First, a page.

As already mentioned, the embodiment of FIG. 1 is suitable where the auxiliary track is on the right side of the main track. The invention is equally applicable to an embodiment where an auxiliary track may be on the left side, as illustrated by the schematic track switch 25A in FIG. 13. Similarly, the transmission system of the invention can be applied to a track switch where the main track has a curved corner, as illustrated in the schematic track switch 105 shown in FIG. 14. In this embodiment, the track switch would include two intersecting curved track members with two curved lift pieces wherein the main track is designated 106 and the auxiliary track 107 coming from the right side. A cable transmission system 108 would control the movements of the lift pieces for each of these tracks.
It may be further appreciated that the transmission system of the invention could be used for intersecting tracks where the switch track would have two curved track members and the auxiliary track would come in from the left side, as illustrated by the embodiment 105A in FIG. 15. This would merely be the opposite of the embodiment of FIG. 14.
The cable transmission system of the present invention can likewise be applied to a round bar track system, as illustrated in FIGS. 16 and 17, wherein the switch track is generally designated by the numeral 110 and is installed between a main track 111 and an auxiliary track 112. The track switch 110 would therefore selectively allow trolley travel along the main track 111 or between the main track and the auxiliary track 112.
The round bar track switch includes a straight track member 113 having a straight lift piece 114 pivotally carried at 115, a curved track member 116 and a curved lift piece 117 pivotally connected to the curved track member 116 at 118. A bridge assembly 119 interconnects the straight and curved track members and supports a sheathed cable assembly 120 having a cable 121 connected at one end to an actuating arm 122 of the straight lift piece 114 and at the other end to an actuating arm 123 of the curved lift piece 117. The respective free ends of the straight and curved lift pieces are channel-shaped at 114a and 115a and when in seated position engage a pin 124 extending from the forward portion 111a of the main track 111. This version is a switch that will serve to handle trolley movement in the direction of the arrow 126 where the trolleys move along the main track 111 or the auxiliary track 112 and through the track switch. This switch is illustrated as a feed-out type like that shown in FIGS. 11 and 12. Thus, it would operate in the same manner. Moreover, it should be recognized that a shift lever mechanism of the type shown in the embodiment of FIGS. 1 to 10 could be employed for purposes of selectively maintaining either of the lift pieces in seated position. Otherwise, the operation of the track switch and the movement of the lift pieces would be the same as previously described in connection with the flat bar track switch versions herein illustrated. The cable 121 serves as the interconnecting transmission system between the movable lift pieces 114 and 117.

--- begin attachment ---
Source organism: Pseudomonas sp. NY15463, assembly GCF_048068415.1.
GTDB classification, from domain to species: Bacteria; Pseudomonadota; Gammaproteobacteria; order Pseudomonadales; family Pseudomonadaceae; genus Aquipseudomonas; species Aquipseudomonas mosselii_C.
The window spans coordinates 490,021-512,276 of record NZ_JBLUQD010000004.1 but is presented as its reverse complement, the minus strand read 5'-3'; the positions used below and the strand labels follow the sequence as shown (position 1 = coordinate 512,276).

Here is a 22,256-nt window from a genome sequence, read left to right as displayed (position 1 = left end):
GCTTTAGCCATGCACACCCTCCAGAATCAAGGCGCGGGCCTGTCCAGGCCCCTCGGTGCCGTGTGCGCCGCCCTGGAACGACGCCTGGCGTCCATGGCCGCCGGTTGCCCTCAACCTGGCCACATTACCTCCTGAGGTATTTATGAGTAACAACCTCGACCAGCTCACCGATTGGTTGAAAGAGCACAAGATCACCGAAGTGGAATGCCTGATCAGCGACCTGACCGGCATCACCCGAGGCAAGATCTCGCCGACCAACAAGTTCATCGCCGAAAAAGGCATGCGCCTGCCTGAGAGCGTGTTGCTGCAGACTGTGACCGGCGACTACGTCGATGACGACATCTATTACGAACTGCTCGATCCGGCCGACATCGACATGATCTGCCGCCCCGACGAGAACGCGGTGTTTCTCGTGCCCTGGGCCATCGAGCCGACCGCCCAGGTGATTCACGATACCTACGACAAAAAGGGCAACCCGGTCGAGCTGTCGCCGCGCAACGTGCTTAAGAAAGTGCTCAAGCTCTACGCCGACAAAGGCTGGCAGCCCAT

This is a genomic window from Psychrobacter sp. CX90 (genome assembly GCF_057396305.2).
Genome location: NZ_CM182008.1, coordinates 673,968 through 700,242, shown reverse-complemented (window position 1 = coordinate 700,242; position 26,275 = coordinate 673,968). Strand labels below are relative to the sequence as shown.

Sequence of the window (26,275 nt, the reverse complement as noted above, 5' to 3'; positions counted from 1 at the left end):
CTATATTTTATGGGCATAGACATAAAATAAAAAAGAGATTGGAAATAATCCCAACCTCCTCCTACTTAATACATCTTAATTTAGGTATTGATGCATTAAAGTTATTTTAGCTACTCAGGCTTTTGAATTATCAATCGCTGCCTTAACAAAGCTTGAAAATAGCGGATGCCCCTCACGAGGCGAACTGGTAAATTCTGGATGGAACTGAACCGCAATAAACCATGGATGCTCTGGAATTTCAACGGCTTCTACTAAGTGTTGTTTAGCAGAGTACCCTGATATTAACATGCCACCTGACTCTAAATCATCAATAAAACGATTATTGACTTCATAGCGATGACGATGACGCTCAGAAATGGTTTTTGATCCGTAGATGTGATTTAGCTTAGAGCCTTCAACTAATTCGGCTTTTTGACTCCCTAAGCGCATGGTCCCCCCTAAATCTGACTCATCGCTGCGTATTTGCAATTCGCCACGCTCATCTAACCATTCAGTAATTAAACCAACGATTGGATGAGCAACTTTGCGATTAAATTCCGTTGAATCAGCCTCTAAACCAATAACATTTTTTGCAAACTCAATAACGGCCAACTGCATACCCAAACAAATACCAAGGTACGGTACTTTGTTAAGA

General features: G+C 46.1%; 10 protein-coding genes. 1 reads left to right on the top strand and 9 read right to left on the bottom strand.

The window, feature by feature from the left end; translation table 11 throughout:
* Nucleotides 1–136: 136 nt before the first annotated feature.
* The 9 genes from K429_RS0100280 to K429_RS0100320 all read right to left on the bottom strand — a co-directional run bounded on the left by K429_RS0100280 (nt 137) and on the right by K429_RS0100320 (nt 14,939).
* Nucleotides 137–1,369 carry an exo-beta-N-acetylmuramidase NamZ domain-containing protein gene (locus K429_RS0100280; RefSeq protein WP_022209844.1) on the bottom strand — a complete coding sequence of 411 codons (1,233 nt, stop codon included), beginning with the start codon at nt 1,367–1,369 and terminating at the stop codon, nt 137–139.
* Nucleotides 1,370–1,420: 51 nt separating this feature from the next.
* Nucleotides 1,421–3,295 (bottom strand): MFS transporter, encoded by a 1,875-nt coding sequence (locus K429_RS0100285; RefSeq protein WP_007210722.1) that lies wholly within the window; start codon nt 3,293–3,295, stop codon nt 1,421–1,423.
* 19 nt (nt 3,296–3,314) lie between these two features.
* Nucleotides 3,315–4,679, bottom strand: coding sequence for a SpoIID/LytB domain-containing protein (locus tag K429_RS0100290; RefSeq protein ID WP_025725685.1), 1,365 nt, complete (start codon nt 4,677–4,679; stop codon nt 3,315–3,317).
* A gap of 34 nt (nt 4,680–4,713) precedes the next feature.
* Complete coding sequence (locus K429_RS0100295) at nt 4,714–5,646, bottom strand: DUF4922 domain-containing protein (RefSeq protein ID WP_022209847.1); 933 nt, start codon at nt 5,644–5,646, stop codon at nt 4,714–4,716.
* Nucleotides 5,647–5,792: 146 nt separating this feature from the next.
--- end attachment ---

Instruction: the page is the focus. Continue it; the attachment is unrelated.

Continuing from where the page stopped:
It is therefore appreciated that the track switch of the present invention with its unique cable transmission system is substantially superior to the switches heretofore known. Further, it may be easily serviced in the field to provide proper operation.
It will be understood that modifications and variations may be effected without departing from the scope of the novel concepts of the present invention, but it is understood that this application is to be limited only by the scope of the appended claims.

Claims (18)

The invention is hereby claimed as follows: